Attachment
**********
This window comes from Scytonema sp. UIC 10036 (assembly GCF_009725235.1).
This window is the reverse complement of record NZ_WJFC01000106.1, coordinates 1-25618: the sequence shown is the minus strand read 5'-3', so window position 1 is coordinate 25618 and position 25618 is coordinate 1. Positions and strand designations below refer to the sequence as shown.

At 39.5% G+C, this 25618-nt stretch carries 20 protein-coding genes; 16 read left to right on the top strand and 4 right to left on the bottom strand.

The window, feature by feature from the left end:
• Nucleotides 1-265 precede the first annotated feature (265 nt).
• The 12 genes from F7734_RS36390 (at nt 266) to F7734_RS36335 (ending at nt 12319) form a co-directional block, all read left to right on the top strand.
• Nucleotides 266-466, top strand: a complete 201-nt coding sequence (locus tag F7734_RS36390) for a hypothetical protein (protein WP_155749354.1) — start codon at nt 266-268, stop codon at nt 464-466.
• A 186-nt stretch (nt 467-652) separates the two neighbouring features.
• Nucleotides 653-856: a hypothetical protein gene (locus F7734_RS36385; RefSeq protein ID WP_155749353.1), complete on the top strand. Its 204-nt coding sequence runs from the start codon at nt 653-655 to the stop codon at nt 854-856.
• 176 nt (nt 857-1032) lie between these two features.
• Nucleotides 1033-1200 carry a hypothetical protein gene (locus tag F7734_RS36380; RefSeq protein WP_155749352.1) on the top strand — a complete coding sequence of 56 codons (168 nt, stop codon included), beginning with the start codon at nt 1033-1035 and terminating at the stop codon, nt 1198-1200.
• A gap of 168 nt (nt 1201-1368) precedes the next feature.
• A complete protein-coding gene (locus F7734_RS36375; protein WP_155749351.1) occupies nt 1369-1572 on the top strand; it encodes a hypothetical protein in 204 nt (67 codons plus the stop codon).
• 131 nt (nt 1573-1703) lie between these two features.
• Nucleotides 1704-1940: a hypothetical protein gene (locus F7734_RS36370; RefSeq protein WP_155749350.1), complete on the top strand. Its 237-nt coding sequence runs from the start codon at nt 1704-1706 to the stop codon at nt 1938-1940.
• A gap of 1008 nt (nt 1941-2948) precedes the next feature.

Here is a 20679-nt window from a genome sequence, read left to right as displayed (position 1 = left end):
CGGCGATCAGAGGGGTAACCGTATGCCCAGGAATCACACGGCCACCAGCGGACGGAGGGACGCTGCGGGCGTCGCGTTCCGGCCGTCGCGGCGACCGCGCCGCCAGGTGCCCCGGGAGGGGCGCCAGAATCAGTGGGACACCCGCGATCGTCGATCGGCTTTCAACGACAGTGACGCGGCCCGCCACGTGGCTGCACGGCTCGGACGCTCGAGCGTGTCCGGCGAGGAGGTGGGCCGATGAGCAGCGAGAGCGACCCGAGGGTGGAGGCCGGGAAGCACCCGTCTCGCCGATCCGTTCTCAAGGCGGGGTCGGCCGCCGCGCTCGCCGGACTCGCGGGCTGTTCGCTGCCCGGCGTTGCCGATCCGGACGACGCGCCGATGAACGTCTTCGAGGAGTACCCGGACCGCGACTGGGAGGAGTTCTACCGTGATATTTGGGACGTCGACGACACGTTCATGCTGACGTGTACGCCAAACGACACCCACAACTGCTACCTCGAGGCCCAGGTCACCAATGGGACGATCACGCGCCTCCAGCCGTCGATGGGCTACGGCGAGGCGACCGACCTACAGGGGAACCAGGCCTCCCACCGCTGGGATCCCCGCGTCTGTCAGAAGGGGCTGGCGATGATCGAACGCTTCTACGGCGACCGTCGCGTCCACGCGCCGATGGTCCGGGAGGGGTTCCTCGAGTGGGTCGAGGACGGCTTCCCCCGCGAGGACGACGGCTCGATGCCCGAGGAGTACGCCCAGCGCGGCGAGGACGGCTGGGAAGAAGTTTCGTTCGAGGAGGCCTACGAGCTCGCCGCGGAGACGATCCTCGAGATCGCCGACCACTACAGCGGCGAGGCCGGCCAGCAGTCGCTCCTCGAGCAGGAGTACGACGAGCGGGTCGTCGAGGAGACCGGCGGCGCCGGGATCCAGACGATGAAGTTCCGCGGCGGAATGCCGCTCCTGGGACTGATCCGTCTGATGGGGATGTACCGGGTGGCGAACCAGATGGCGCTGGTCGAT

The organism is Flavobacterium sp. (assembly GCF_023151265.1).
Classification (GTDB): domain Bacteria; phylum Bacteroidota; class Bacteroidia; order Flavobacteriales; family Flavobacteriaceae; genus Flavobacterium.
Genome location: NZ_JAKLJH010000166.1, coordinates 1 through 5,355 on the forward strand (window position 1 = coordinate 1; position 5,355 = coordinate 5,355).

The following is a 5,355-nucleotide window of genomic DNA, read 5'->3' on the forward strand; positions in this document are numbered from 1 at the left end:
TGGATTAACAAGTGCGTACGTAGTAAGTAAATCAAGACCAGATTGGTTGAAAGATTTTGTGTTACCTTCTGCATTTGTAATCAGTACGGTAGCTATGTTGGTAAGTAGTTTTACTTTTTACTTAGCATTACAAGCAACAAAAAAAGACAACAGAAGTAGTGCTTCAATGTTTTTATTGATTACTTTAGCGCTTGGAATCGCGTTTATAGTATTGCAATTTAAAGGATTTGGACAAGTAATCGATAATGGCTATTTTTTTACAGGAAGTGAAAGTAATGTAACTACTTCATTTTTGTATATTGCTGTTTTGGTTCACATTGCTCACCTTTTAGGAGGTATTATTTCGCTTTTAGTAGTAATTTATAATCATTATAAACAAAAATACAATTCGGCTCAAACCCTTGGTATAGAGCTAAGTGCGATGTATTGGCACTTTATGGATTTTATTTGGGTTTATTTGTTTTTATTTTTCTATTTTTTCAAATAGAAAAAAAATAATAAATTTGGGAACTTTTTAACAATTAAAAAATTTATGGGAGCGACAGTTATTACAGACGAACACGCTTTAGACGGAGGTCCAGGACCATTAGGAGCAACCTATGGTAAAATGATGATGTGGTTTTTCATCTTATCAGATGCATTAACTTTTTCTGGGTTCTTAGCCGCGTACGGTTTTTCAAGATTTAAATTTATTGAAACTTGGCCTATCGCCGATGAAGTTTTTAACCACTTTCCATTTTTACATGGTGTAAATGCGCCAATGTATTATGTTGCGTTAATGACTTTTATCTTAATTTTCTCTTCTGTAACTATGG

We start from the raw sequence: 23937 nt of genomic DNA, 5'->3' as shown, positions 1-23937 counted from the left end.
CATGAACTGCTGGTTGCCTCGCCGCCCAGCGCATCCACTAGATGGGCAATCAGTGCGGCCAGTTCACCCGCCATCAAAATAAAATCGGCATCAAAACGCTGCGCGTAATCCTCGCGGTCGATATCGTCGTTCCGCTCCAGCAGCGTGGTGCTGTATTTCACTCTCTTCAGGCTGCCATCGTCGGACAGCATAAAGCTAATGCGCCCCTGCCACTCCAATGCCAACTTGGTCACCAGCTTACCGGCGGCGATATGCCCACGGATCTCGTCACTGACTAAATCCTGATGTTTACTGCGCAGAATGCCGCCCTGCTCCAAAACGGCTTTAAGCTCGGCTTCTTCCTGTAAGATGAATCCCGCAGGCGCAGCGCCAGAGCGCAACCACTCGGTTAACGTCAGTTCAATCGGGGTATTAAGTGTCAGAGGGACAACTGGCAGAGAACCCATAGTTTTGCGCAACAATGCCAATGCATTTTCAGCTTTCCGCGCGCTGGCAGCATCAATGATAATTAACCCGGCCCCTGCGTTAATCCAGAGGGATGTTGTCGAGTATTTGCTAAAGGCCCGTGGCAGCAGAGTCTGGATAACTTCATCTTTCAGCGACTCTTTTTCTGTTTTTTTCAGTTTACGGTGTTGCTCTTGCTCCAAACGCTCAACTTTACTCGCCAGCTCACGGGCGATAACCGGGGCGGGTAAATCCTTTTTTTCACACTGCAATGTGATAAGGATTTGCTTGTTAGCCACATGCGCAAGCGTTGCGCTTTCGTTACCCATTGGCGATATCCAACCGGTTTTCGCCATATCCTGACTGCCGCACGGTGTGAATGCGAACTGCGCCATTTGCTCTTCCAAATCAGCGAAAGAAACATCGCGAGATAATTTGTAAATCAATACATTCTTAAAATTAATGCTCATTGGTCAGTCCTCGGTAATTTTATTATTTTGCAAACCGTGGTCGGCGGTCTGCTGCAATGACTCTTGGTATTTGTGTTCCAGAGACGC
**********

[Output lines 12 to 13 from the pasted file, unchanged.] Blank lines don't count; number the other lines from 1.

• A gap of 168 nt (nt 1201-1368) precedes the next feature.
• A complete protein-coding gene (locus F7734_RS36375; protein WP_155749351.1) occupies nt 1369-1572 on the top strand; it encodes a hypothetical protein in 204 nt (67 codons plus the stop codon).